There is little doubt that John Mearsheimer is one of the most prominent, and controversial, thinkers in the field of international relations alive today. His most important work, The Tragedy of Great Power Politics (2014, New York: Norton), continues to be the de facto handbook to the theory of offensive realism and this theoretical lens has played a very prominent role in the debate over the underlying causes of the ongoing war between Russia and Ukraine. Coauthor Sebastien Rosato, a professor of political science at the University of Notre Dame, is, like Mearsheimer, a thinker from the broadly realist school of international relations.

However, How States Think: The Rationality of Foreign Policy is not rooted in realism. Rather, Mearsheimer and Rosato are seeking to defend the epistemological basis upon which the entire field of international relations is founded; to defend the position that states (or specifically the individual policymakers) in international politics generally act rationally most of the time. While this may not seem to be a controversial proposition at first glance, it is often called into question or openly denied. The authors cite many examples of this argument when it comes to the behavior of Russia and Vladimer Putin in particular, and a similar argument has often been made regarding the leadership of Iran and their supposed desire to usher in an eschatological apocalypse.

Mearsheimer and Rosato are quite frank about the untenable implications of this claim: “If nonrationality is the norm, state behavior can neither be understood nor predicted, and studying international politics is a futile endeavor” (p. xiv).

This, of course, leads to the important question of what is rational behavior? For the authors, rationality is a process of “making sense of the world for the purpose of navigating it in the pursuit of desired goals” (p. 20). The world is interpreted via a theory about how reality works, of which there can be conflicting ideas. The authors divide theories into credible and non-credible theories, of which there is much to address later. Ultimately, a state is rational if decision makers engage in a “deliberative process” to choose between differing theories of action and if the final decision is then rooted in a credible theory. If the state’s decision makers fail to do one or both of these, then it is considered to be nonrational. They are also quick to note that a state’s course of action need not be successful in order to be considered rational, and, indeed, many actions that fit their definition end up in sometimes disastrous failure.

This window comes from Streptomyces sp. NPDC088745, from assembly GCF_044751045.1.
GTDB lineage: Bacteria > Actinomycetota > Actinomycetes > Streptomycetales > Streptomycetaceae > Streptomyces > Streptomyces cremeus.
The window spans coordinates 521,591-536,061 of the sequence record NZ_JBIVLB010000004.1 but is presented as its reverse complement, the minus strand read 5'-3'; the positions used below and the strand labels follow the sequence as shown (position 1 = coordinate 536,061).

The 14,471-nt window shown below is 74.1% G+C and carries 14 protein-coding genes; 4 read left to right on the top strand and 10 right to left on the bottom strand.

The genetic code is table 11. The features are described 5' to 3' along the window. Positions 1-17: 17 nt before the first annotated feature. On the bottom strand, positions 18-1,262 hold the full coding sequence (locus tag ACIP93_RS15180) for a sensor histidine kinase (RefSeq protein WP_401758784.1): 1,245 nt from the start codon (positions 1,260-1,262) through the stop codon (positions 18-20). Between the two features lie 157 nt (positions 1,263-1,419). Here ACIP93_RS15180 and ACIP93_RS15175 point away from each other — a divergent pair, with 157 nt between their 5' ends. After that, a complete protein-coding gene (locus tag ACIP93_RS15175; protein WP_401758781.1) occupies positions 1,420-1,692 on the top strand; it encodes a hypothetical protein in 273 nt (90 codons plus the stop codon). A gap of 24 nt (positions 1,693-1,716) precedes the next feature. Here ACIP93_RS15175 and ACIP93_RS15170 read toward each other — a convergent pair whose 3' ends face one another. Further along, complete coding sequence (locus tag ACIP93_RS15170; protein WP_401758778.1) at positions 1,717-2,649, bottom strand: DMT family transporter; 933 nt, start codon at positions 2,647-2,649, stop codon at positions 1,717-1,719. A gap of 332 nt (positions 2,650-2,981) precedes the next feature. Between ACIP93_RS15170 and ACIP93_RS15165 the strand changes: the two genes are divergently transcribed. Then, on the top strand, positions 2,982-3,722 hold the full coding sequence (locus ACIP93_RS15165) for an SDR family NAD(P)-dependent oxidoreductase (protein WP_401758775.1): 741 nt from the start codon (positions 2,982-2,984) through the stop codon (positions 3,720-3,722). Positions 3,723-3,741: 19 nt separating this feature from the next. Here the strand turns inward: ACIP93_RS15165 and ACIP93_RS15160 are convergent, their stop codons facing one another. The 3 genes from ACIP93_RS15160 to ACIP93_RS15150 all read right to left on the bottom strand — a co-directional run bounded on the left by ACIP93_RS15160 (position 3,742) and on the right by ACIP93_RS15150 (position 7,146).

After a brief detour to criticize alternative definitions of rationality rooted in political psychology and rational-choice theory, the authors turn to the historical record with their definition in mind to determine to what extent their thesis that states are rational most of the time is correct. To do this they draw upon ten historical case studies, five of which are grand strategic decisions and five of which are decisions made in response to a crisis. They argue that these cases are usually presented as examples of state non-rationality, so that by demonstrating that states did, in fact, act rationally in these “hard cases” they can persuasively argue that their claim is well founded.

The cases themselves are quite interesting, and range in time from the late- nineteenth to early- twenty-first century. Recall, however, that the authors do not maintain that states act rationally all of the time, but rather most of the time, and to that end they include a chapter examining four historical case studies, two regarding grand strategy and two regarding crisis situations, where they conclude that neither an open deliberative decision-making process, nor credible theories were utilized.

While all of these case studies are very interesting, and the authors do a good job of demonstrating that states throughout modern history generally put thought into their actions, their framework is ultimately unsatisfactory.

To begin with, the entire edifice rests upon the unsturdy concept of “credible theories” about how reality works. The authors state that whether a theory is credible or not rests upon that theory’s “suppositional, logical, or empirical grounds (or all three)” (p. 8). Yet, ultimately, who is to say whether or not a theory’s logic is flawed if this is not determined objectively via outcomes of the theory? Much of the debate that takes place during the deliberative process of choosing a course of action is no doubt concerned with whether or not one theory of action is credible or not.

The authors take an inventory of theories they consider to be credible and non-credible. Unsurprisingly, both offensive and defensive realism make the “credible” cut, though, somewhat surprisingly, so do liberal internationalism and social constructivism. Liberalism’s inclusion is somewhat surprising, given that Mearsheimer trashed it in his recent book The Great Delusion: Liberal Dreams and International Realities (2018, New Haven, Conn.: Yale University Press). Is a supposedly delusional theory really credible?

Obviously, those who advocate for theories that the authors label as uncredible would sharply contest this label, as would numerous liberals in regard to realism as being credible and vice versa.